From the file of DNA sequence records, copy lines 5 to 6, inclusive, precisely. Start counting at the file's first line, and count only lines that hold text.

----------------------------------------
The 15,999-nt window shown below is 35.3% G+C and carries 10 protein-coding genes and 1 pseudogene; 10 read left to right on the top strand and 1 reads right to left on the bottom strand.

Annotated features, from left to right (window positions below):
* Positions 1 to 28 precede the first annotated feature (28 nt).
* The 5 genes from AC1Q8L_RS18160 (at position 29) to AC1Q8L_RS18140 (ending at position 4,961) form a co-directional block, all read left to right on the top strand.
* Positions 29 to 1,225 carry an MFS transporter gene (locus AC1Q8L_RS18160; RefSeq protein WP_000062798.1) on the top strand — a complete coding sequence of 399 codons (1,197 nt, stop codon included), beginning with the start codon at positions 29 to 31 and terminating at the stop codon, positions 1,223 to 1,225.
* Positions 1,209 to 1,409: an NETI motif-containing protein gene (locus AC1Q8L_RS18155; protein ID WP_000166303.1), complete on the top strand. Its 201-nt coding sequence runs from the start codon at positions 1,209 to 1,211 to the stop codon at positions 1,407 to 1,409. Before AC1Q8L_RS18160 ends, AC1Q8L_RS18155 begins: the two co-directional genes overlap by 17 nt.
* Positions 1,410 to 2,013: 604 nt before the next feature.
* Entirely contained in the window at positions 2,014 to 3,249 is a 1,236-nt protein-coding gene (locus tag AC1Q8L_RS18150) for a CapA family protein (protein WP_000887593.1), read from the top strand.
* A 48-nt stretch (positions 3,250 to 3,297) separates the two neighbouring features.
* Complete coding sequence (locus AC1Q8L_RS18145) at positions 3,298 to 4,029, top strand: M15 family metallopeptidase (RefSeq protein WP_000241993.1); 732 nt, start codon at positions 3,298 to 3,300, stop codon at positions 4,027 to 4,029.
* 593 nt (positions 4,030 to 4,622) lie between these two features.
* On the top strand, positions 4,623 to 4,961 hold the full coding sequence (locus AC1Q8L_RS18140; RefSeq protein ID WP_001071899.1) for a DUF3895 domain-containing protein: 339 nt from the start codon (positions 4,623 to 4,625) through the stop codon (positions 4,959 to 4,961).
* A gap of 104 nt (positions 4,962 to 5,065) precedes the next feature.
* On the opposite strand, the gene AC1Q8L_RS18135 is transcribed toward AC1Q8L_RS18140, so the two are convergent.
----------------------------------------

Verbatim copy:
* Positions 29 to 1,225 carry an MFS transporter gene (locus AC1Q8L_RS18160; RefSeq protein WP_000062798.1) on the top strand — a complete coding sequence of 399 codons (1,197 nt, stop codon included), beginning with the start codon at positions 29 to 31 and terminating at the stop codon, positions 1,223 to 1,225.
* Positions 1,209 to 1,409: an NETI motif-containing protein gene (locus AC1Q8L_RS18155; protein ID WP_000166303.1), complete on the top strand. Its 201-nt coding sequence runs from the start codon at positions 1,209 to 1,211 to the stop codon at positions 1,407 to 1,409. Before AC1Q8L_RS18160 ends, AC1Q8L_RS18155 begins: the two co-directional genes overlap by 17 nt.